Heather Hepler is the author of several books for teens and tweens, including Frosted Kisses (Scholastic, 2015), Love? Maybe (Dial, 2012) and The Cupcake Queen (Dutton, 2009).
She loves tomato soup, fat cats, and hiking. (Not necessarily in that order.) She’s lived in East Texas, Alaska, and Death Valley. Currently she, her son, their two spoiled cats, and their ridiculously smart dog live in Downeast Maine.
She loves it when readers write to her, and she promises to write them back.
Hello, Heather! Welcome to YA SH3LF! Tell us 3 random things about you.
Random things about me – I tend to get obsessed about things easily – apples, painting the house, adopting a new dog. I’ve completed over 100 triathlons including an Ironman. I’ve ridden over 100 miles on my bicycle roundtrip to get a piece of lemon meringue pie.
What can you tell us about your new book WE WERE BEAUTIFUL?
We Were Beautiful is a story of a girl lost in grief and guilt who finds herself again with the help of four new friends. Following the death of her sister, Mia decides that she has no right to be happy. She travels to New York City to live with a grandmother she’s never met where she gets a job as a baker’s helper at a busy deli. There she meets Fig, Sebastian, Cooper, and Meg who show her there is life and love after pain.
Can you describe WE WERE BEAUTIFUL in 3 words?
Moody. Romantic. Quirky.
Is there a time in your life that parallels any event in WE WERE BEAUTIFUL?
There was a time in my life in college that I felt like a beautiful box with nothing good inside. I think everyone goes through a time like this where they have to figure out what really matters and move past the bad things they’ve done or that have been done to them. Learning to love yourself is one of the hardest, but most important things that any of us can do. Without this it’s impossible to love others.
What’s your writing process?
I usually think of a character first. From there I just start writing and letting things happen for a while. Then at some point I realize I need to pull together a plot, so I have to go back and revise and move and delete. That last bit is the hardest. Then I just try to write fast so that the story doesn’t get away from me. It’s really hard for me to pick up the pieces of a story after I’ve let it fall.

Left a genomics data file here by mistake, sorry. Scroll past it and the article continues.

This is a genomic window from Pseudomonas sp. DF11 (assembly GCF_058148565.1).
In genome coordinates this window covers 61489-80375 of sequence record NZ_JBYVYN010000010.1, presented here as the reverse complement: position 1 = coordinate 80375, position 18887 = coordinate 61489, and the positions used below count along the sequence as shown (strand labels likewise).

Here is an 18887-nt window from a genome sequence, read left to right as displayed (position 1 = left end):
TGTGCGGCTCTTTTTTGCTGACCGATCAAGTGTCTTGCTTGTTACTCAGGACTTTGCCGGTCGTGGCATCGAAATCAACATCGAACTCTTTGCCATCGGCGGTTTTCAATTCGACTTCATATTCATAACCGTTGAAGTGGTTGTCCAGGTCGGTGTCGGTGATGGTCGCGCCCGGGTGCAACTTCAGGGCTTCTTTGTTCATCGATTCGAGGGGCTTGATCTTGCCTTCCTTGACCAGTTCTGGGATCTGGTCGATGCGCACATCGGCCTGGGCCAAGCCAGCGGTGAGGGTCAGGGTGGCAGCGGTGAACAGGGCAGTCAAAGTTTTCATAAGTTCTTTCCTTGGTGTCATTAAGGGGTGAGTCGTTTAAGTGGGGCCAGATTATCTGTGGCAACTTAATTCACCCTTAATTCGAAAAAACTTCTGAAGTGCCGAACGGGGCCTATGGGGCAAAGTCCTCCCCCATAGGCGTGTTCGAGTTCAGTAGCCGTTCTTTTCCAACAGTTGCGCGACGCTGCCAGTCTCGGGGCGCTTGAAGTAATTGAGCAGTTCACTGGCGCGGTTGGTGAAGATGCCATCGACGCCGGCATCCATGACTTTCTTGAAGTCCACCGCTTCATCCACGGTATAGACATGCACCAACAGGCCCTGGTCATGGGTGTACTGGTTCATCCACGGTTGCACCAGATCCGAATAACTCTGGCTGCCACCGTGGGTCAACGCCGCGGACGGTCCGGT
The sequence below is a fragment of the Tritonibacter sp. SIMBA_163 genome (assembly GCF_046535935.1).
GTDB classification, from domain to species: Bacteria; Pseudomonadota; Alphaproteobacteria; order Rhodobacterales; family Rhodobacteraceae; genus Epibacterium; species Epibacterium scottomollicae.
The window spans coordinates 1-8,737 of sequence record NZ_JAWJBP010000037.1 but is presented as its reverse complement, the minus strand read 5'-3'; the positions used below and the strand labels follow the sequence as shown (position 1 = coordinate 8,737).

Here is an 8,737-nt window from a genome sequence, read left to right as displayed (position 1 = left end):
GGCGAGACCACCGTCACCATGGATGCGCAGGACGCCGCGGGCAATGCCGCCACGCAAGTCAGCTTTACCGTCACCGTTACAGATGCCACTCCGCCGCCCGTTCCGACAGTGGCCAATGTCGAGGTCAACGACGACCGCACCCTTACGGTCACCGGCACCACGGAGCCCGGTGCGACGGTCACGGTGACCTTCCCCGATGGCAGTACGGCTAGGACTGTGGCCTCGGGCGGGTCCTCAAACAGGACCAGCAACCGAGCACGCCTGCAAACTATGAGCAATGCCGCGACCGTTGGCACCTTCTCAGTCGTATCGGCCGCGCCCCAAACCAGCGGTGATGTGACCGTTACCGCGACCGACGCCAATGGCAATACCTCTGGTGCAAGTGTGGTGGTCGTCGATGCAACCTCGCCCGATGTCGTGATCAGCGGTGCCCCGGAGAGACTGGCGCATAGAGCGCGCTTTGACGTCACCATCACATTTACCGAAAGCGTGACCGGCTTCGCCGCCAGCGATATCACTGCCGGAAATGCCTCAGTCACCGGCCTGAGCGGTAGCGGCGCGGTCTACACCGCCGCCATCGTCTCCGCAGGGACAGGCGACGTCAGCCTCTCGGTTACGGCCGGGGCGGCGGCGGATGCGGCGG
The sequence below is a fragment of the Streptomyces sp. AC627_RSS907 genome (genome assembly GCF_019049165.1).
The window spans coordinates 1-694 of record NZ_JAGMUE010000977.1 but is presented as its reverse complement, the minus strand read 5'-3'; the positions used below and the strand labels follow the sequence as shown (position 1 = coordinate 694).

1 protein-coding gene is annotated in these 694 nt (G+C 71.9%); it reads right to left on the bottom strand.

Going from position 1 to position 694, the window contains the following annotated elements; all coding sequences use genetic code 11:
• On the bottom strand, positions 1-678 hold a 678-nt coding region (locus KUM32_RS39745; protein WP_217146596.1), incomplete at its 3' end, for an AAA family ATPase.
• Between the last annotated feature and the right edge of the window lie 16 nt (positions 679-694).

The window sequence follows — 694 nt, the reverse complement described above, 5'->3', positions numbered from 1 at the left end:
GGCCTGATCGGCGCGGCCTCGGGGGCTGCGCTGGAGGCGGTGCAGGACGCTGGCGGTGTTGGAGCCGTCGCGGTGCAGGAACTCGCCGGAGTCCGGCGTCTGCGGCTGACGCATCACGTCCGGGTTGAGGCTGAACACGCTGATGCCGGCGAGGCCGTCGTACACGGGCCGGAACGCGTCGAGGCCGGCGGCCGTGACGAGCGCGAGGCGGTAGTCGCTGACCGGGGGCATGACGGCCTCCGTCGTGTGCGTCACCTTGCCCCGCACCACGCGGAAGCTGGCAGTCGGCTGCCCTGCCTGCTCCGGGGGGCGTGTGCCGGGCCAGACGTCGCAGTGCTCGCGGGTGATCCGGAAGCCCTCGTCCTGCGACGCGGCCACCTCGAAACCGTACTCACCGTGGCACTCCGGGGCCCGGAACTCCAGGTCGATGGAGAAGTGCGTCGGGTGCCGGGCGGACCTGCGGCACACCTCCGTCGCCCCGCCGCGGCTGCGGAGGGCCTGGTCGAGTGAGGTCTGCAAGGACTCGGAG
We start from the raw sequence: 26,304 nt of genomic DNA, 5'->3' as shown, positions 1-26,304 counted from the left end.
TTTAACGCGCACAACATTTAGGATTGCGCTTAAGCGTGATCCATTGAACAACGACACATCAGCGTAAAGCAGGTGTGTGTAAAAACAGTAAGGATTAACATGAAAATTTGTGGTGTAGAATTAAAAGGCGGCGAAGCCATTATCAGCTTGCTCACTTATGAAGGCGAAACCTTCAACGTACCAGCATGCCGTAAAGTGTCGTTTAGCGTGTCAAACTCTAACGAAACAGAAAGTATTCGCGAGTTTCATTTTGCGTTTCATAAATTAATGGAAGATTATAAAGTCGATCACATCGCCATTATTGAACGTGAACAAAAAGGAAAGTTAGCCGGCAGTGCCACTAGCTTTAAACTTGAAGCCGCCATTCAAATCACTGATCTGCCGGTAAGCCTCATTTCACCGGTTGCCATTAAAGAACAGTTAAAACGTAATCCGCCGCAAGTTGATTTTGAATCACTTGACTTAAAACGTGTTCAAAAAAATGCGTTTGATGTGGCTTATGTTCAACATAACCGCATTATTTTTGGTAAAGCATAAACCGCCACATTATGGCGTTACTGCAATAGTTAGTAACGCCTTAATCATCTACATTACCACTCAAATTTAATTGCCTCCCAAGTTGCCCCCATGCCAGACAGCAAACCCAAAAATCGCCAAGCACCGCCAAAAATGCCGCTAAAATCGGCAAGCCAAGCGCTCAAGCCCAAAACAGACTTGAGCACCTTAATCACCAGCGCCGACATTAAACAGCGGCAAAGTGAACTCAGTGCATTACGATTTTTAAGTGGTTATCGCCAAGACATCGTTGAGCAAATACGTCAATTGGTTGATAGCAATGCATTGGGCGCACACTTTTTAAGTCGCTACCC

When you were a kid, what kind of books did you read?
I loved fantasy and science fiction. My very favorite series was one most have never even heard of. It’s The Tripods by John Christopher. I remember the day I found it at the library. It was kind of old and beaten up, but I took it home and devoured the whole series over a long weekend. Then I begged for my own copies for Christmas. After that I was hooked, reading anything about dystopia and robots and aliens. I didn’t read very many romance novels, but my sister loved them, so I guess some of it got inside of me which probably explains the kinds of books I write.
What was the first reaction of the first person who read the first draft of your first book?
Not the best. (Laughing.) It was really pretty bad and I chose someone very critical to read it. They were kind, but firm. I seem to remember him asking if perhaps I’d thought about being a painter.
Who was the first character you ever created/invented?
The very first character I ever invented was Mr. Baggs. He was an gremlin that lived in our basement when I was little. He used to sneak out at night and cause chaos, muddying boots, eating cookies, and hiding library books. I’m not sure how much of a character he was and how much I was just trying to hide my bad behavior.
What’s one thing that you wish somebody had told you when you were first starting out writing?
Writing is rewarding in so many ways, but it will take your time and your ego and beat it up daily. I wish I had known humility from the start. I would have asked more, listened more, and practiced more.
INTERVIEW : YA SH3LF